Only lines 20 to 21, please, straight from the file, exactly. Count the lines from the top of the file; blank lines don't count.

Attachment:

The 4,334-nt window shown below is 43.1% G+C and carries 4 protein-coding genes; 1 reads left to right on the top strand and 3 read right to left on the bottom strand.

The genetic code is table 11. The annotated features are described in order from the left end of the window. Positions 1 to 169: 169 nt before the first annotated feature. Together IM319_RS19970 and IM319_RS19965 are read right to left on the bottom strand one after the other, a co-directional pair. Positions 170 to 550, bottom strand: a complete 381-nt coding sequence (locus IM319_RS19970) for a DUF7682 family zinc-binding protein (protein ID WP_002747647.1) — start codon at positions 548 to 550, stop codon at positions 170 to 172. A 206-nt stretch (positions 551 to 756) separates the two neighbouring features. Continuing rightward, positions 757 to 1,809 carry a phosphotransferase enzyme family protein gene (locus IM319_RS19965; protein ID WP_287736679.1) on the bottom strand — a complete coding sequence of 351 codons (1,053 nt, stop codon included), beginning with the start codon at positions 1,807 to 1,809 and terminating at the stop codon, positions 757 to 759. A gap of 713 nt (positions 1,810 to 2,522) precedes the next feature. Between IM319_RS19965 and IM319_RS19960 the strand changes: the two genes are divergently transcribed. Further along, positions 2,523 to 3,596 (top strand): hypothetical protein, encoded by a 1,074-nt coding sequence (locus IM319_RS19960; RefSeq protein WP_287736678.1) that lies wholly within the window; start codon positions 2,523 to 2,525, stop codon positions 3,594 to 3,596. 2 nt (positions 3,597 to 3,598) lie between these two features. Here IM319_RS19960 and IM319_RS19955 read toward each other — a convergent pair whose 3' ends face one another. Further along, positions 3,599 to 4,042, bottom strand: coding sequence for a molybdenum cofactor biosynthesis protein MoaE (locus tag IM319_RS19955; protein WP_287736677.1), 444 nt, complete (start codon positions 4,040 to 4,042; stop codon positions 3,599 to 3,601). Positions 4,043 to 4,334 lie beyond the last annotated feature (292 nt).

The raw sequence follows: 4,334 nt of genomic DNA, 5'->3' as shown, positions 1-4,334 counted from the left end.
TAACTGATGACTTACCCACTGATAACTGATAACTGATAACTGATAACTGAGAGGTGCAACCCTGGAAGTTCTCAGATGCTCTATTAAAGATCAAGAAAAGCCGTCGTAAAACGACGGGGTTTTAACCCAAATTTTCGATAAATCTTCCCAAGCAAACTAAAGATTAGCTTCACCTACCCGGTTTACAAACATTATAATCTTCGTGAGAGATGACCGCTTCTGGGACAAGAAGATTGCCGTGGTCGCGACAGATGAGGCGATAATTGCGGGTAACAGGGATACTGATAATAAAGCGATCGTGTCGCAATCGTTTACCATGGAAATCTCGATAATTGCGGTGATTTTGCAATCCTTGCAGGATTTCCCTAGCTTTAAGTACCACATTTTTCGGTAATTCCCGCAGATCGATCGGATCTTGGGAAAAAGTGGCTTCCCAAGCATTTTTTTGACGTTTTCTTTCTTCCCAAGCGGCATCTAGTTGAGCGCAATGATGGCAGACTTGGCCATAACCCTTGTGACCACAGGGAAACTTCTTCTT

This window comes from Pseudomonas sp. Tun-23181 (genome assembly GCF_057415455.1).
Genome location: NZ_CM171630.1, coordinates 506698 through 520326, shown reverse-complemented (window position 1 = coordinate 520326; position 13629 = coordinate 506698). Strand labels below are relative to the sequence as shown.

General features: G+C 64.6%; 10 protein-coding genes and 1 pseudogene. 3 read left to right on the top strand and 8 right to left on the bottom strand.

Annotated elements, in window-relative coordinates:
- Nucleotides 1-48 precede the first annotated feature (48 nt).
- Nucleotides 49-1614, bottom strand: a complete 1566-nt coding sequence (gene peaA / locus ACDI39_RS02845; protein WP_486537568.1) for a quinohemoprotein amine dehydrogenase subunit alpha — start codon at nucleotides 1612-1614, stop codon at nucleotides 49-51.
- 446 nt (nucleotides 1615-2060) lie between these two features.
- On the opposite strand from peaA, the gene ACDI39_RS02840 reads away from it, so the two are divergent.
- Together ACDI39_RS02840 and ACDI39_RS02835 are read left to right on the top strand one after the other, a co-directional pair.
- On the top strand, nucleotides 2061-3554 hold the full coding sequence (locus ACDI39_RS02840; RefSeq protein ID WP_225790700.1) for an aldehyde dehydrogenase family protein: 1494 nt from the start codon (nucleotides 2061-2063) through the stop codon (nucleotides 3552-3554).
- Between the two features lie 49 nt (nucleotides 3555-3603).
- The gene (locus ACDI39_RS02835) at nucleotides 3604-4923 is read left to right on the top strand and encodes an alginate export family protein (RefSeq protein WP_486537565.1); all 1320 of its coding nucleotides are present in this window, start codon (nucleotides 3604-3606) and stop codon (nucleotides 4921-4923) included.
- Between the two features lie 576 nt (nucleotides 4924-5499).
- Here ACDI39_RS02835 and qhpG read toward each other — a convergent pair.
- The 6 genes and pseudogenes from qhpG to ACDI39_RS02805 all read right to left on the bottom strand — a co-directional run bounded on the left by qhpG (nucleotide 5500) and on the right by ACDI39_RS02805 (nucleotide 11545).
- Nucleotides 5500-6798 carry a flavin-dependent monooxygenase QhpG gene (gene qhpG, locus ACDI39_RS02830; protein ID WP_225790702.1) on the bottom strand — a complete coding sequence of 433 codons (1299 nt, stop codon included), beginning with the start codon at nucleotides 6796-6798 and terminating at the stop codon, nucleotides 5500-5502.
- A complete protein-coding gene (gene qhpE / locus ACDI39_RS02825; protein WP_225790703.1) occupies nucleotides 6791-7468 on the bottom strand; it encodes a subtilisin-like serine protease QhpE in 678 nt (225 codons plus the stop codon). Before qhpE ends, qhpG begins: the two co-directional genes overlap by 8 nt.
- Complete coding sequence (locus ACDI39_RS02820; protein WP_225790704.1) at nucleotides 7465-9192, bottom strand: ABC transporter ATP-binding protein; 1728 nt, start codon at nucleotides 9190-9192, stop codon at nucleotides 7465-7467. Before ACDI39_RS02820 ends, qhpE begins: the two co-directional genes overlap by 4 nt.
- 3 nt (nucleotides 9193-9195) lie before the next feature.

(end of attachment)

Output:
- Nucleotides 5500-6798 carry a flavin-dependent monooxygenase QhpG gene (gene qhpG, locus ACDI39_RS02830; protein ID WP_225790702.1) on the bottom strand — a complete coding sequence of 433 codons (1299 nt, stop codon included), beginning with the start codon at nucleotides 6796-6798 and terminating at the stop codon, nucleotides 5500-5502.
- A complete protein-coding gene (gene qhpE / locus ACDI39_RS02825; protein WP_225790703.1) occupies nucleotides 6791-7468 on the bottom strand; it encodes a subtilisin-like serine protease QhpE in 678 nt (225 codons plus the stop codon). Before qhpE ends, qhpG begins: the two co-directional genes overlap by 8 nt.